There were two large males being kept alone and in big cages. I thought this was rather sad to see. They looked pretty lonely. Ammar was just hanging from the cage when we approached him, and didn't really move at all. Peter, however was initially in a hammock, apparently sleeping when he decided to come down and moved around a huge tyre, proving his strength. He was quite big.
Turning the corner, there was an open air enclosure with more Orangutans, this time smaller (and younger?) ones. They had some space to move around, some grass to pick at and wooden scaffolding to climb on, but no trees. There was a bunch of people (volunteers, I think) standing on a platform observing the orangutans and blowing bubbles at them. We watched as a couple of orangutans popped the bubbles with their mouths and fingers.
The next exibit was some sun bears. It was also open air and they had lots of foilage to run around in.
Then our hour was up, so we made our way back to the driver. We had seen everything though.
The driver dropped us off at our accommodation and we paid him in cash (MYR 36).
Swee Kang Ais Kacang
I picked up my laptop and we went out for dessert at an old school Malaysian place, Swee Kang Ais Kacang. It's been around since the 50s, serving up a classic Malay dessert, Ais Kacang (bean ice). This was originally, like its name suggests, just a dessert of red bean and shaved ice. Today, Ais Kacang comes in lots of different varieties, with lots of different toppings, dressings and fruit.
We found a table and sat down, trying to decipher the menu, which was a long list of stuff I had no clue about. Half the items were written in Malay. A waitress showed up not long after to take our order. A knew less than I did, and I told him I knew of 2 things we could try, 2 things that were pretty popular. So we ordered them.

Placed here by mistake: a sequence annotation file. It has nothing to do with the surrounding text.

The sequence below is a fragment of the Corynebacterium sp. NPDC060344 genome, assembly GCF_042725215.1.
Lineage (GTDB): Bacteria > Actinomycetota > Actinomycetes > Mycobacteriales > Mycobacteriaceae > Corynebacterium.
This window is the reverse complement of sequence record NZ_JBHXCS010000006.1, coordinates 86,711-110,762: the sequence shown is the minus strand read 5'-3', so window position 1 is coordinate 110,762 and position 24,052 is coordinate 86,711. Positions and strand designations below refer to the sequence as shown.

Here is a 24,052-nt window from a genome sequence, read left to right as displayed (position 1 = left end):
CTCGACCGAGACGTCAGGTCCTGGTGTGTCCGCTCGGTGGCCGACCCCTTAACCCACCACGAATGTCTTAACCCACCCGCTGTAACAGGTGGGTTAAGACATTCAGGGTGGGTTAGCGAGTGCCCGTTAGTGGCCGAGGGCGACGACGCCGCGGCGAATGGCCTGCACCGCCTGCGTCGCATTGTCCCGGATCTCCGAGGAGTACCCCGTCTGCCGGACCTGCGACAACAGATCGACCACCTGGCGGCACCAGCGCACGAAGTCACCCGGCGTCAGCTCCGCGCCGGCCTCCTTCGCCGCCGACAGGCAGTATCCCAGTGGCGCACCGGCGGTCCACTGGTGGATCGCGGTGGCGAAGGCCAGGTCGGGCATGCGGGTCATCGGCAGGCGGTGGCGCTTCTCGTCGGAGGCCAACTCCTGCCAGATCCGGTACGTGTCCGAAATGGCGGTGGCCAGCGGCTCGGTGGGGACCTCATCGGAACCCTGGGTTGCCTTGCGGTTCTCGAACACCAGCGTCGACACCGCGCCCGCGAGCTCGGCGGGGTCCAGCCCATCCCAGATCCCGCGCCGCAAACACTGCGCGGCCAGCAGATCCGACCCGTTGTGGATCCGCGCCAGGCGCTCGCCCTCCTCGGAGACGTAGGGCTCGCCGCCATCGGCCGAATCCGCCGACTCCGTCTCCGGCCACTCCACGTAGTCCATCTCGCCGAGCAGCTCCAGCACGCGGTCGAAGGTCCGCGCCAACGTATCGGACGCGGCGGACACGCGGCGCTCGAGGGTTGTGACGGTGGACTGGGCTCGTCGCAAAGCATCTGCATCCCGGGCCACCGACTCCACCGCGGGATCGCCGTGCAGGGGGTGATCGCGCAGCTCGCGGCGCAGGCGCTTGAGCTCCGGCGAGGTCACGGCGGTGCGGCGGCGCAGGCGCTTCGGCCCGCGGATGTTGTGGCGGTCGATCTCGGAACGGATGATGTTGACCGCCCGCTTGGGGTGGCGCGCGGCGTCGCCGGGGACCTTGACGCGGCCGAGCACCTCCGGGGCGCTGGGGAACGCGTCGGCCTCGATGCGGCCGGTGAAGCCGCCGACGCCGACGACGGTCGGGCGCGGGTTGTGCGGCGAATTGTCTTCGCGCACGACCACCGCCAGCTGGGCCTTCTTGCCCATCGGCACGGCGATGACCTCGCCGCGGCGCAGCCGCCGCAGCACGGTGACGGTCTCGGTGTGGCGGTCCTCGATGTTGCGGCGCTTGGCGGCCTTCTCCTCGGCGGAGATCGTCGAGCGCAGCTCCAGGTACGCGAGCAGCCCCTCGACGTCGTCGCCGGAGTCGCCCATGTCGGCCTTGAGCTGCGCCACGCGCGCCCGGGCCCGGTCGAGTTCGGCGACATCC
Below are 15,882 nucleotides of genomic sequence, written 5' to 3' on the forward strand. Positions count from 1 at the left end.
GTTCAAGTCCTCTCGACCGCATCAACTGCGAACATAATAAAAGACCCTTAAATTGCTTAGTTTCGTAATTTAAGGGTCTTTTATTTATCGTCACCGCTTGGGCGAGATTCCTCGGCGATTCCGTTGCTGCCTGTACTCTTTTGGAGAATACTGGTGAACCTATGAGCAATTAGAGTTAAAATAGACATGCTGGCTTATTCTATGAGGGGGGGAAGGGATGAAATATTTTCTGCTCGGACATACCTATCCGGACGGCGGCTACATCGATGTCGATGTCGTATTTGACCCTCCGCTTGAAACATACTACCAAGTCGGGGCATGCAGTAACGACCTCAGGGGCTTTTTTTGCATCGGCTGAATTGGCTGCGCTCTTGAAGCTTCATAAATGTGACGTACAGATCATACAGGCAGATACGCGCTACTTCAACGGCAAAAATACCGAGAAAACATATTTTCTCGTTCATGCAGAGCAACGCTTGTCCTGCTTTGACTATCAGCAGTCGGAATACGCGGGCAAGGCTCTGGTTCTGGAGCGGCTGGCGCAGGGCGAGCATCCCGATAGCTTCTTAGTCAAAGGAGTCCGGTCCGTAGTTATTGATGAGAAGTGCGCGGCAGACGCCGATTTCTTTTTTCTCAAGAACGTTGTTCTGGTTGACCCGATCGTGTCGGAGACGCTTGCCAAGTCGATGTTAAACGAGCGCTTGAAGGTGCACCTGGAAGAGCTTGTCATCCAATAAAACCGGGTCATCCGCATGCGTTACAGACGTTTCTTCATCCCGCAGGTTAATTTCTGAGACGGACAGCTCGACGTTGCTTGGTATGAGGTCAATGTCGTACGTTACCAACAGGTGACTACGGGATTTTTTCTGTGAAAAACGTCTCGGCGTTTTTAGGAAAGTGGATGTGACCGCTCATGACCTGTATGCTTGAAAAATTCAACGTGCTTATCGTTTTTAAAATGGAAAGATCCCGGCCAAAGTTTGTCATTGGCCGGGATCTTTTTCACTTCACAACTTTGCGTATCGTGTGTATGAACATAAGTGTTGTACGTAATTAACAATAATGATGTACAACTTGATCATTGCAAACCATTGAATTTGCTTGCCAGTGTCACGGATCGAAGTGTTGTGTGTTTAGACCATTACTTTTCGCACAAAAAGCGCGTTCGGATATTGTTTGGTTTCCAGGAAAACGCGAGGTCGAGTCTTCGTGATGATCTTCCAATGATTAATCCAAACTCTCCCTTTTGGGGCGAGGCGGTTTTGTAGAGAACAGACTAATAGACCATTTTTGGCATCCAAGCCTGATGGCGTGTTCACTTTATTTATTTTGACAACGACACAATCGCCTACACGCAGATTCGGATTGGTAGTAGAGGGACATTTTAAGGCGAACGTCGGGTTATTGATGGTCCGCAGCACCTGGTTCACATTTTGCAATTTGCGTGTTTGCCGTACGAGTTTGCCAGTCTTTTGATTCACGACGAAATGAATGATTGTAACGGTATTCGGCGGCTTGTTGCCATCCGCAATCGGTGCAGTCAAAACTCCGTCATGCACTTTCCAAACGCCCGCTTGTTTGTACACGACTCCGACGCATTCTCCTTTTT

ABC (Air Batu Campur - in English: mixed ice) - this came with all sorts of hidden goodies. It, of course had red bean along with a whole bunch of colourful jellies, all doused in evapourated milk, sugar and topped with shaved ice. It was quite good actually. To be honest, I've never had shaved ice before and it was good to see that the ice was grinded down so much that it wasn't substantial.
White Lady - I ordered a White Lady as I knew it was a popular item and again, it was a Kuching special. The bottom layer had syrup, fruit pieces (mango, pineapple, longan) and jellies. The next layer was evaporated milk which was also topped with shaved ice. White lady was also quite nice, albeit the fruits were too sweet (having being soaked in syrup).
Great refreshing desserts, 7/10 #ipinions
After dessert, we walked to Plaza Merdeka and sat in Maccas. I had some documenting to do on my laptop, so we did that. Besides, it was quite hot outside :/ A ordered a side of Curly Fries, which was ok… (I've had better).
For dinner we went to Boreno Delight, which wasn't far from our accommodation. It was a simple, casual restaurant.
A ordered a curry assam chicken rice while I order a black pepper noodle. Again, we order drinks - a teh tarik and a calamansi juice, which was described to me as a fruit that is a little sour. It wasn't that bad (I usually hate sour things) but it wasn't sweet at all.
The curry assam chicken wasn't bad, it was quite spicy. Nothing too unfamiliar.
The black pepper noodle was quite good, it was quite a large serving. The noodles were sitting on a pool of slightly thick pepper sauce, which was very peppery. There were lots of vegetables which was great.